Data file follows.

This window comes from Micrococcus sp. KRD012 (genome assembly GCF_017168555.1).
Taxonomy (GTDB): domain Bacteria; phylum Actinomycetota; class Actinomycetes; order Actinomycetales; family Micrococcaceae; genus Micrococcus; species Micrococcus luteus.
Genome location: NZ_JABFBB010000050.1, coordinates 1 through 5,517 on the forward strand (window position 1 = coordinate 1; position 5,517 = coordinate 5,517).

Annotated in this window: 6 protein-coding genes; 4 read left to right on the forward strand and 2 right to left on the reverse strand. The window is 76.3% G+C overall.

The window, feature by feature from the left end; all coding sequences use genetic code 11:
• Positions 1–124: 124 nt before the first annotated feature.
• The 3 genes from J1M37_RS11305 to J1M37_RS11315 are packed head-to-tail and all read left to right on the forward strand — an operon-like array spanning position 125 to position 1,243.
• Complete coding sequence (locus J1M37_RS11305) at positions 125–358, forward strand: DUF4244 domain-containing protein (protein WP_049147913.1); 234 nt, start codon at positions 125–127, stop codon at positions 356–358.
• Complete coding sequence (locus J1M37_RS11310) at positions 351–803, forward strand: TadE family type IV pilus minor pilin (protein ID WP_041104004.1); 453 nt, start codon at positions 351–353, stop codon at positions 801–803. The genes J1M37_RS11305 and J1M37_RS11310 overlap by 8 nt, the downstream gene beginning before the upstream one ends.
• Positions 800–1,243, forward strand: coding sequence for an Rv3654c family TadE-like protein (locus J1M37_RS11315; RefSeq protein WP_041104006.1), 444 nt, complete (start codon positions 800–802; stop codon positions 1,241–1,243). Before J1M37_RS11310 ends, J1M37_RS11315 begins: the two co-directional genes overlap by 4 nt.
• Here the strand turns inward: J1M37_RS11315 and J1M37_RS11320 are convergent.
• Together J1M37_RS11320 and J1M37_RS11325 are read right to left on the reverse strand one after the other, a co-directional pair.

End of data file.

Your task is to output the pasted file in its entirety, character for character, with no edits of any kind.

This window comes from Micrococcus sp. KRD012 (genome assembly GCF_017168555.1).
Taxonomy (GTDB): domain Bacteria; phylum Actinomycetota; class Actinomycetes; order Actinomycetales; family Micrococcaceae; genus Micrococcus; species Micrococcus luteus.
Genome location: NZ_JABFBB010000050.1, coordinates 1 through 5,517 on the forward strand (window position 1 = coordinate 1; position 5,517 = coordinate 5,517).

Annotated in this window: 6 protein-coding genes; 4 read left to right on the forward strand and 2 right to left on the reverse strand. The window is 76.3% G+C overall.

The window, feature by feature from the left end; all coding sequences use genetic code 11:
• Positions 1–124: 124 nt before the first annotated feature.
• The 3 genes from J1M37_RS11305 to J1M37_RS11315 are packed head-to-tail and all read left to right on the forward strand — an operon-like array spanning position 125 to position 1,243.
• Complete coding sequence (locus J1M37_RS11305) at positions 125–358, forward strand: DUF4244 domain-containing protein (protein WP_049147913.1); 234 nt, start codon at positions 125–127, stop codon at positions 356–358.
• Complete coding sequence (locus J1M37_RS11310) at positions 351–803, forward strand: TadE family type IV pilus minor pilin (protein ID WP_041104004.1); 453 nt, start codon at positions 351–353, stop codon at positions 801–803. The genes J1M37_RS11305 and J1M37_RS11310 overlap by 8 nt, the downstream gene beginning before the upstream one ends.
• Positions 800–1,243, forward strand: coding sequence for an Rv3654c family TadE-like protein (locus J1M37_RS11315; RefSeq protein WP_041104006.1), 444 nt, complete (start codon positions 800–802; stop codon positions 1,241–1,243). Before J1M37_RS11310 ends, J1M37_RS11315 begins: the two co-directional genes overlap by 4 nt.
• Here the strand turns inward: J1M37_RS11315 and J1M37_RS11320 are convergent.
• Together J1M37_RS11320 and J1M37_RS11325 are read right to left on the reverse strand one after the other, a co-directional pair.